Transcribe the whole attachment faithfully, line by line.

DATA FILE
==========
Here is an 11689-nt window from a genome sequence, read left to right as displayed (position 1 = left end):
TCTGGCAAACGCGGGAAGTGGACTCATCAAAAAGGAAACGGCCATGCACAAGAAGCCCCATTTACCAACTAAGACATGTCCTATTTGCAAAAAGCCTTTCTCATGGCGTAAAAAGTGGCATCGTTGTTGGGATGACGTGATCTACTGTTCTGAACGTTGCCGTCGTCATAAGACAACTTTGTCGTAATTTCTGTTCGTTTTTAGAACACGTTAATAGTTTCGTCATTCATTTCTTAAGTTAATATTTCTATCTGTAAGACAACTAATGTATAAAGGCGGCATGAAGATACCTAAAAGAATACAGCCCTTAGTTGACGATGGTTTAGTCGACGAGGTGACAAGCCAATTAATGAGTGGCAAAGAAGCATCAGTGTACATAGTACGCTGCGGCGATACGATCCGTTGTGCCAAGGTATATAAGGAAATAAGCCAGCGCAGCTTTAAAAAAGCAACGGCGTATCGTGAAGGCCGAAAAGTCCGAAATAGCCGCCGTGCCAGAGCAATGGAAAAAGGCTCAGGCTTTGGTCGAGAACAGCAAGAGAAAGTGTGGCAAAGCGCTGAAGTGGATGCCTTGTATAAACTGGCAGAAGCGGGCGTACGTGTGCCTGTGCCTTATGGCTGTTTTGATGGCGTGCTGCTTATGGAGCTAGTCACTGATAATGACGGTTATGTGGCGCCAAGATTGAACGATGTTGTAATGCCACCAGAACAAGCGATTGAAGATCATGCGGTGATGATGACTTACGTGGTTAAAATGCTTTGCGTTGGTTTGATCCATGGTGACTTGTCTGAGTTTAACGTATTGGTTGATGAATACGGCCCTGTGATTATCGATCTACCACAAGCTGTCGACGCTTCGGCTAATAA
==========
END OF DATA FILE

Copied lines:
Here is an 11689-nt window from a genome sequence, read left to right as displayed (position 1 = left end):
TCTGGCAAACGCGGGAAGTGGACTCATCAAAAAGGAAACGGCCATGCACAAGAAGCCCCATTTACCAACTAAGACATGTCCTATTTGCAAAAAGCCTTTCTCATGGCGTAAAAAGTGGCATCGTTGTTGGGATGACGTGATCTACTGTTCTGAACGTTGCCGTCGTCATAAGACAACTTTGTCGTAATTTCTGTTCGTTTTTAGAACACGTTAATAGTTTCGTCATTCATTTCTTAAGTTAATATTTCTATCTGTAAGACAACTAATGTATAAAGGCGGCATGAAGATACCTAAAAGAATACAGCCCTTAGTTGACGATGGTTTAGTCGACGAGGTGACAAGCCAATTAATGAGTGGCAAAGAAGCATCAGTGTACATAGTACGCTGCGGCGATACGATCCGTTGTGCCAAGGTATATAAGGAAATAAGCCAGCGCAGCTTTAAAAAAGCAACGGCGTATCGTGAAGGCCGAAAAGTCCGAAATAGCCGCCGTGCCAGAGCAATGGAAAAAGGCTCAGGCTTTGGTCGAGAACAGCAAGAGAAAGTGTGGCAAAGCGCTGAAGTGGATGCCTTGTATAAACTGGCAGAAGCGGGCGTACGTGTGCCTGTGCCTTATGGCTGTTTTGATGGCGTGCTGCTTATGGAGCTAGTCACTGATAATGACGGTTATGTGGCGCCAAGATTGAACGATGTTGTAATGCCACCAGAACAAGCGATTGAAGATCATGCGGTGATGATGACTTACGTGGTTAAAATGCTTTGCGTTGGTTTGATCCATGGTGACTTGTCTGAGTTTAACGTATTGGTTGATGAATACGGCCCTGTGATTATCGATCTACCACAAGCTGTCGACGCTTCGGCTAATAA